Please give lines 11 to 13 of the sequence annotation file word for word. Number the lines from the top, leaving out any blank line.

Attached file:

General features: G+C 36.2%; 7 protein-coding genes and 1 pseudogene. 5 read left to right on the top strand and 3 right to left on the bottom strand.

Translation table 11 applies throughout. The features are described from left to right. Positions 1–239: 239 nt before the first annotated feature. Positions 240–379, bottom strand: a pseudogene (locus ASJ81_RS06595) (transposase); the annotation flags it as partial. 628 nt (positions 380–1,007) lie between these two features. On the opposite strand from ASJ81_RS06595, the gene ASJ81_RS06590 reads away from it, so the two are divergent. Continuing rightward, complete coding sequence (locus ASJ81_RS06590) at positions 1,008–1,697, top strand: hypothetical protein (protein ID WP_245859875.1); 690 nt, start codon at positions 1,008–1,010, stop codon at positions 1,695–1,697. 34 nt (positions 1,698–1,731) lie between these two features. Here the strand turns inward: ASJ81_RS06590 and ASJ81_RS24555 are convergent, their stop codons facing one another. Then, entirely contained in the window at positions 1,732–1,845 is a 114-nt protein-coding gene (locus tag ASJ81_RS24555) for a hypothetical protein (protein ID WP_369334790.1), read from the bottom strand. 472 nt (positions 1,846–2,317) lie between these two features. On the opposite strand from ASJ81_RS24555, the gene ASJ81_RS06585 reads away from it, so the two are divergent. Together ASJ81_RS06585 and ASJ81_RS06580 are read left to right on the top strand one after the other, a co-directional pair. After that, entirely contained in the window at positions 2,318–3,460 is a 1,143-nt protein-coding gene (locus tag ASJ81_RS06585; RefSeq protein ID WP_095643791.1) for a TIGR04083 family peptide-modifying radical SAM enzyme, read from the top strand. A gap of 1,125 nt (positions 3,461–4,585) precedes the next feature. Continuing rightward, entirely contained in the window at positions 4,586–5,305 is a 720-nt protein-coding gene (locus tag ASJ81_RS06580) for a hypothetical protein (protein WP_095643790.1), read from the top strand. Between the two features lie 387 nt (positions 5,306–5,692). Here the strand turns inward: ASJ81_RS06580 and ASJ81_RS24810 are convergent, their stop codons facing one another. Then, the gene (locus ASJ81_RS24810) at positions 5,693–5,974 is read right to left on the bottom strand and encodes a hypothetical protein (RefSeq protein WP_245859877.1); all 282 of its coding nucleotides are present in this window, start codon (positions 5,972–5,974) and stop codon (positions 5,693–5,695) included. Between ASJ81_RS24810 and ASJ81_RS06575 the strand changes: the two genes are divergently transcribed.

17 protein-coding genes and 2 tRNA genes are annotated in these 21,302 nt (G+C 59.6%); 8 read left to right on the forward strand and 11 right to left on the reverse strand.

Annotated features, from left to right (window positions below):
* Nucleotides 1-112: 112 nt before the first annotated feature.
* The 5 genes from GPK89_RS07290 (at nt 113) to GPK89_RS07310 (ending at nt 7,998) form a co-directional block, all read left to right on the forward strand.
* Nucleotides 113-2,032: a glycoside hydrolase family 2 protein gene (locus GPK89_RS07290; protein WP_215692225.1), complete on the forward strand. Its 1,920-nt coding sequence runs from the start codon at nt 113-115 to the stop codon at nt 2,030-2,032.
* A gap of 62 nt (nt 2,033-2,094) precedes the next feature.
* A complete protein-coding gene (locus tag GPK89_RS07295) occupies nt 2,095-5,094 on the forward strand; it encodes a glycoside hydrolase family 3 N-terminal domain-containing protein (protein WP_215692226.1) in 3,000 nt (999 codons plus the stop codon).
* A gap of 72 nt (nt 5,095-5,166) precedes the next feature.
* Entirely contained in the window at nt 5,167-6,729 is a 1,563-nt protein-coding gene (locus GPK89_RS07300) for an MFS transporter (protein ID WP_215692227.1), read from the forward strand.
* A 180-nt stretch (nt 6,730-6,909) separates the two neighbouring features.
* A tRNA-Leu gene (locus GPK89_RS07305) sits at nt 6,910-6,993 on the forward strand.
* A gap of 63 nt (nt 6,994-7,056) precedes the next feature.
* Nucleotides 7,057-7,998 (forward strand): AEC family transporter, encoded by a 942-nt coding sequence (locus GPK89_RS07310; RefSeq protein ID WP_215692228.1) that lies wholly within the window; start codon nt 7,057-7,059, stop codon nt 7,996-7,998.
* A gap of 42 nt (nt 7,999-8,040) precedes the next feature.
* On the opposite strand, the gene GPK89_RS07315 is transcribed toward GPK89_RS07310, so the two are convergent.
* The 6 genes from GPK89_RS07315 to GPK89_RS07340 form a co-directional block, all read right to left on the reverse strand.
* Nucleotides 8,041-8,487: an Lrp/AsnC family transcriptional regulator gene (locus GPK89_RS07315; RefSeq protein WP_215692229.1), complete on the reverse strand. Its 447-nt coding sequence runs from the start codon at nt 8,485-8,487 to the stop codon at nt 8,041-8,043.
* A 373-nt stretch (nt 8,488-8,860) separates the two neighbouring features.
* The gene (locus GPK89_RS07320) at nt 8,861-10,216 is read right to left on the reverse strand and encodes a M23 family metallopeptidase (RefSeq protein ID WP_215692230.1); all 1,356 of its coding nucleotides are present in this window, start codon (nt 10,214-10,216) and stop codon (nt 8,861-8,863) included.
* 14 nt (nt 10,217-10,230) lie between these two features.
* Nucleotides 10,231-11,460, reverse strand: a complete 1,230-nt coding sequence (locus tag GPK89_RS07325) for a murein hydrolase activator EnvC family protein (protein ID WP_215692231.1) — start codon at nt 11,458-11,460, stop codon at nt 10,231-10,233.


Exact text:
* Entirely contained in the window at nt 5,167-6,729 is a 1,563-nt protein-coding gene (locus GPK89_RS07300) for an MFS transporter (protein ID WP_215692227.1), read from the forward strand.
* A 180-nt stretch (nt 6,730-6,909) separates the two neighbouring features.
* A tRNA-Leu gene (locus GPK89_RS07305) sits at nt 6,910-6,993 on the forward strand.